Canine poacher trackers are real heroes of the battle to save our rhino

By Leletu Gxuluwe Time of article published Sep 13, 2016

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by Leletu Gxuluwe

Cape Town - The real heroes of the anti-poaching efforts in the Kruger National Park are the dogs of the canine unit tasked with sniffing out poachers and tracking them down for arrest.

“These dogs, along with their handlers and the rangers, risk their lives every day to save our precious rhinos,” Africa Geographic general manager Janine Avery said.

“Much time and money goes into training and maintaining these dogs, and many of the successful poacher arrests have been due to these hardworking dogs.”

Africa Geographic, a conservation advocacy organisation and travel magazine, is calling on South Africans to donate food for the dogs of the K9 unit on #WorldRhinoDay on September 22.

“If you love dogs and our rhinos, simply donate a bag of food and we will make sure it gets to the rhino dogs,” Avery said.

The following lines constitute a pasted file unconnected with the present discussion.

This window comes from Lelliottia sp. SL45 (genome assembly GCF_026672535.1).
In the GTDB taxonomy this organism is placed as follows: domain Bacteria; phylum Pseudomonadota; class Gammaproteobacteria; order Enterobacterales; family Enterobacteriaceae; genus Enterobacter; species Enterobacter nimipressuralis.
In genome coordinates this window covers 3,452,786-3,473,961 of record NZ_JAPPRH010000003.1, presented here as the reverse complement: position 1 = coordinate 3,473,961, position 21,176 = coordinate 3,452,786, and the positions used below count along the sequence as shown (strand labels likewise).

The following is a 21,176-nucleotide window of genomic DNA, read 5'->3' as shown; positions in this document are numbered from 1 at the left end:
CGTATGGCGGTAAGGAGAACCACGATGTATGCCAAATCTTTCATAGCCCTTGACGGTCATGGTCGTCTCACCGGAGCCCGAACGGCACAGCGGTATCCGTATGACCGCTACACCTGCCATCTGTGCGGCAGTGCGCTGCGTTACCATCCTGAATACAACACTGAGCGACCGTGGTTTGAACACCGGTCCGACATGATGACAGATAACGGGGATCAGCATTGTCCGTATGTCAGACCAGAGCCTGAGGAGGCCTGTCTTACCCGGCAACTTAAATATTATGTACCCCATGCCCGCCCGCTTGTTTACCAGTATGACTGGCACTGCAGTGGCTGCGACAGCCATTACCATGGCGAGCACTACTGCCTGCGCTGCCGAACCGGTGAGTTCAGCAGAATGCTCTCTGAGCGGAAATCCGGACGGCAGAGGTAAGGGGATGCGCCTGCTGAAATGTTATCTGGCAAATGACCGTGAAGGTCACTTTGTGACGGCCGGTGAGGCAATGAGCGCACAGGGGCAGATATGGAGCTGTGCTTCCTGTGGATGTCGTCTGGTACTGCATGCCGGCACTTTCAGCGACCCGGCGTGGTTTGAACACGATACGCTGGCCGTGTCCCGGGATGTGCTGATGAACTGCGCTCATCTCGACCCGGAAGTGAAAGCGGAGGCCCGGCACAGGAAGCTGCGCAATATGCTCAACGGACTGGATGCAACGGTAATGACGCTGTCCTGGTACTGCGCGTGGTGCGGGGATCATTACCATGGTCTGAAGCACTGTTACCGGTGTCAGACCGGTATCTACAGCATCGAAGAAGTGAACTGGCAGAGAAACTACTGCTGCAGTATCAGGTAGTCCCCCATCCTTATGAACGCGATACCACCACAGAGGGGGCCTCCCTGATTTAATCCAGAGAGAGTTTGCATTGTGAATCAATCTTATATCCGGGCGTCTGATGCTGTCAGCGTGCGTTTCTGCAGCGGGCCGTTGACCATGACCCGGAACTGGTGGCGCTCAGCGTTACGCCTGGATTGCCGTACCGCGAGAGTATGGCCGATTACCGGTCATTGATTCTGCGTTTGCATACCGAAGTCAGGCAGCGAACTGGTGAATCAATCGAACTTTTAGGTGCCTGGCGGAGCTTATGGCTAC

The dog food drive runs from September 22 until September 30, and there are a wide range of drop-off venues across the country. “Please only purchase Hill’s Performance or Hill’s Advanced Fitness, as this is what the dogs are used to, and any change in diet can affect them. These hard-working dogs need very specific and reliable food that consistently provides all the nutrients and energy they need.”

These foods are designed for very active, working dogs, with not only extra protein and energy, but also the correct minerals and antioxidants.

Kruger’s canine unit has 52 dogs operating in a Big Five area that many conservationists now refer to as a “war zone”. These dogs perform a number of different functions, including the tracking of poachers in the park and the detection of contraband at ­entrance and exit points.

The dogs spend a great deal of time with their handlers and become seamless units which help hunt down poachers. Some of the dogs have even caught poachers and held them for long enough for the ranger to catch up and make the arrest.

The dogs face many dangers in their daily activities, including being shot at while chasing poachers.

“While the dogs are lovingly cared for by the team in the Kruger National Park, the cost of fighting the rhino poaching crisis is so extremely high that any funding has a variety of resources it needs to be spread between.”

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